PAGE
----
It is not every day that one deals with casual sexism at work unless one is a woman. Just the other day, I had a senior physician question my career choices. He asked me why I was on a job that requires extensive travel when I am a woman, who obviously has family and responsibilities. This wasn’t a first for me, also this is not going to be the last, but I have decided to be vocal about it.
Casual sexism at the workplace often masquerades as an innocent, benevolent comment. It may be automatically assumed that women are the only gender to nurture families or hold accountable for responsibilities that come with them. Or that women are not physically fit for jobs that need extensive travelling. One may also receive pieces of advice on what the appropriate career choices for women could be. Sometimes, it could manifest as not being assigned tasks or missed opportunities due to gender.
Irrespective of gender, public health careers are indeed a tough but a very satisfying choice. Those long hours in the field strengthen one’s technical knowledge and real-world skills. Sources on the Internet says that women make the majority among graduates in public health.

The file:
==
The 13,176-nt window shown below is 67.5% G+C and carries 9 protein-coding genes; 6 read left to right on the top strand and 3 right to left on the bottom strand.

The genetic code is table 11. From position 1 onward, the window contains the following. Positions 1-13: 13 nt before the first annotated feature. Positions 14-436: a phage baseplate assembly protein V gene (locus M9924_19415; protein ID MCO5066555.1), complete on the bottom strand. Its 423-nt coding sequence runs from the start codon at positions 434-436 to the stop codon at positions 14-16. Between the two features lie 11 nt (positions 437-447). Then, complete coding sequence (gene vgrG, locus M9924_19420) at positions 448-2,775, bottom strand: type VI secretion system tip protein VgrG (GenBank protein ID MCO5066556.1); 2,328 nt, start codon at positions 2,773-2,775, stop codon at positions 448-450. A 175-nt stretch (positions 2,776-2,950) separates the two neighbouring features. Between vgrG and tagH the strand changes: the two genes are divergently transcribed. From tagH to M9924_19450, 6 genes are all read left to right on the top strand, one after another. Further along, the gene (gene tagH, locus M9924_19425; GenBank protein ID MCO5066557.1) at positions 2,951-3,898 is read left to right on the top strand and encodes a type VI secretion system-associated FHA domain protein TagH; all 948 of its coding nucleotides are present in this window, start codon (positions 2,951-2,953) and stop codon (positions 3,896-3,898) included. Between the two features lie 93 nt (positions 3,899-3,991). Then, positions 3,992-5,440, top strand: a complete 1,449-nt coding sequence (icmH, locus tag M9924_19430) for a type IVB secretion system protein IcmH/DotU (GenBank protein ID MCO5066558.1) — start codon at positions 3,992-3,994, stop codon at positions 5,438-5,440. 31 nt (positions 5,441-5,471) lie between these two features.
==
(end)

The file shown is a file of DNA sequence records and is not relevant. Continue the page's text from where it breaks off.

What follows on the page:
In their article published in Public Health Reports, Leider et al discuss that between 2005 and 2016, the percentage of public health degrees awarded to women ranged from 70 to 73 percent.* However, the same is not reflected in leadership positions in public health, with merely one-fourth of these positions being held by women.
It is time for young female public health professionals to build their career in their fields of choice so that in days to come, there is equal representation of genders in leadership posts. It is widely acknowledged that since a large proportion of global health issues involve women, the presence of women in leadership can not only shape governance and policies, but also pave ways and opportunities for the next generation of women leaders.
So, what did I do?
I told this person that while it is indeed a taxing pathway for anyone, I have the right to pursue the career of my choice and enjoy it too. By doing so, I am doing right not to just myself, but also to all women, who want to pursue any career of their choice.
*Leider J, Plepys C, Castrucci B, Burke E, Blakely C. Trends in the Conferral of Graduate Public Health Degrees: A Triangulated Approach. Public Health Reports. 2018;133(6):729-737.